Around 1,000 people gathered on 17 September at The Hague in the Netherlands to protest against the plans by the new coalition government (which includes the populist right wing Pim Fortuyn List) and to also protest against US war plans for Iraq.

This was the first in what could become a series of anti-government protests following the announcement of 3.5 billion euro worth of budget cuts and a rise in taxes worth 4.43 billion euros over the next year. Following the neo-liberal policies of the last two ‘purple’ governments, Dutch workers and youth are being promised more of the same ‘medicine’. The announced austerity measures will cut the disposable income of average workers by 1.25%, over the next year.

A broad alliance of community campaigners, environmental organisations, NGO’s, progressive movements, and political parties, known as, ‘Keer het tij’, called the 17 September rally on the basis of a broad political platform. This allowed the social democrats of PvdA to join the protest - as if they had not formed the backbone of the two last governments!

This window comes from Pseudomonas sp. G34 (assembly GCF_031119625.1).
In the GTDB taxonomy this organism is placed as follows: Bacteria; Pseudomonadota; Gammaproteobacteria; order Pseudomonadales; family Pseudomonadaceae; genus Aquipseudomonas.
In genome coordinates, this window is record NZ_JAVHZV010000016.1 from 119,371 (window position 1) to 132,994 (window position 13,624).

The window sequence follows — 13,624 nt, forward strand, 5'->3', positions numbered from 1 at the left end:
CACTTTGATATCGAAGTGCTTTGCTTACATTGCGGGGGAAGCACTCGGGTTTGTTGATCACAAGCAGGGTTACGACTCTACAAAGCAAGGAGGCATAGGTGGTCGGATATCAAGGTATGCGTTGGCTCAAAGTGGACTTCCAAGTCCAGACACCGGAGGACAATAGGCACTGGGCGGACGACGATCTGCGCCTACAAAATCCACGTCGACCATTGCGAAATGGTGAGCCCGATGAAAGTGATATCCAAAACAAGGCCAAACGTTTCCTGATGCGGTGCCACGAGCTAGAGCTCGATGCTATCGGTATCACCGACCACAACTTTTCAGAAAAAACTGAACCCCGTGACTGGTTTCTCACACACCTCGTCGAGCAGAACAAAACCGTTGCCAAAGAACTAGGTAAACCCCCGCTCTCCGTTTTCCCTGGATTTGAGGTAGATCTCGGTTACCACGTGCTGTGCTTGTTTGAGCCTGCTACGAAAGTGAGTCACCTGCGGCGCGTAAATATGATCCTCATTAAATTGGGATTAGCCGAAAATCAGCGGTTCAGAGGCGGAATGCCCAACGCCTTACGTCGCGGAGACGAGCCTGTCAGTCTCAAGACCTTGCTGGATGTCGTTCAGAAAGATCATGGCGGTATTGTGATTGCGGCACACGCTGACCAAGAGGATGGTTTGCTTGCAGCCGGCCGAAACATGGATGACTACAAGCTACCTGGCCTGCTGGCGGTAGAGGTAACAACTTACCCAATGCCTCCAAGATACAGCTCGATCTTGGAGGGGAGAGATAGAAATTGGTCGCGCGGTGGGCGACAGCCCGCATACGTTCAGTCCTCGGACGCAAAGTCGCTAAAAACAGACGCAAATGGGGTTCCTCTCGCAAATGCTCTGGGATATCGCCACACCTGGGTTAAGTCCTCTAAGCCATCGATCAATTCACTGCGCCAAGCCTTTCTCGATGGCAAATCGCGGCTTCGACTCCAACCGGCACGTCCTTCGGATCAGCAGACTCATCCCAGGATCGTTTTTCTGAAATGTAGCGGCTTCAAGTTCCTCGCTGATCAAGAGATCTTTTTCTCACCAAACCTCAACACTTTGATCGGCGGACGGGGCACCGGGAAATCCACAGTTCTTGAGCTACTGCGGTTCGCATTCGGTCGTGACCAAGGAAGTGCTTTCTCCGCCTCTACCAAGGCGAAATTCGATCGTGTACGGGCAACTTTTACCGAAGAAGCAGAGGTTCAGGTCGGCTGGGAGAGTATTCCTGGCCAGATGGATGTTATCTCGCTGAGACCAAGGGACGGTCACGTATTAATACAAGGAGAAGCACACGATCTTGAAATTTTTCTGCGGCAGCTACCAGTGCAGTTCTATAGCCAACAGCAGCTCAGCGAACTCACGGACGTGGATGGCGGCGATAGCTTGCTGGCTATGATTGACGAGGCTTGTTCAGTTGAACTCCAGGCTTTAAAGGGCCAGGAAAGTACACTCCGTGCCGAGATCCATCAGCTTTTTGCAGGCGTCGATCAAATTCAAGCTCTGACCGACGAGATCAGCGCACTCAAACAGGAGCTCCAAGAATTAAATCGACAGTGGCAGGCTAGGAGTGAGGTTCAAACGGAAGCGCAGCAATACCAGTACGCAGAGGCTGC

Offensief, the Dutch section of the CWI, pointed out the political weaknesses of the Keer het tij platform but participated in the protest and views this event as a first step leading to a more rounded out struggle against the government and neo-liberal policies in general.

The unions did not attend the protest but the general trade union confederation, as well as the Christian trade union federation, has both spoken out against the austerity measures of the government. If the pressure from shop floor on these issues becomes big enough the perspective of active opposition in the unions opens up.

Offensief members and sympathisers sold 120 copies of the Offensief paper and 15 euro-worth of other literature at The Hague protest. People approached our stall for discussions on joining Offensief and to congratulate us on our website.

Although were are still in the early stages of opposition against the new government and its austerity measures, the Hague protest gives a taste of things to come.

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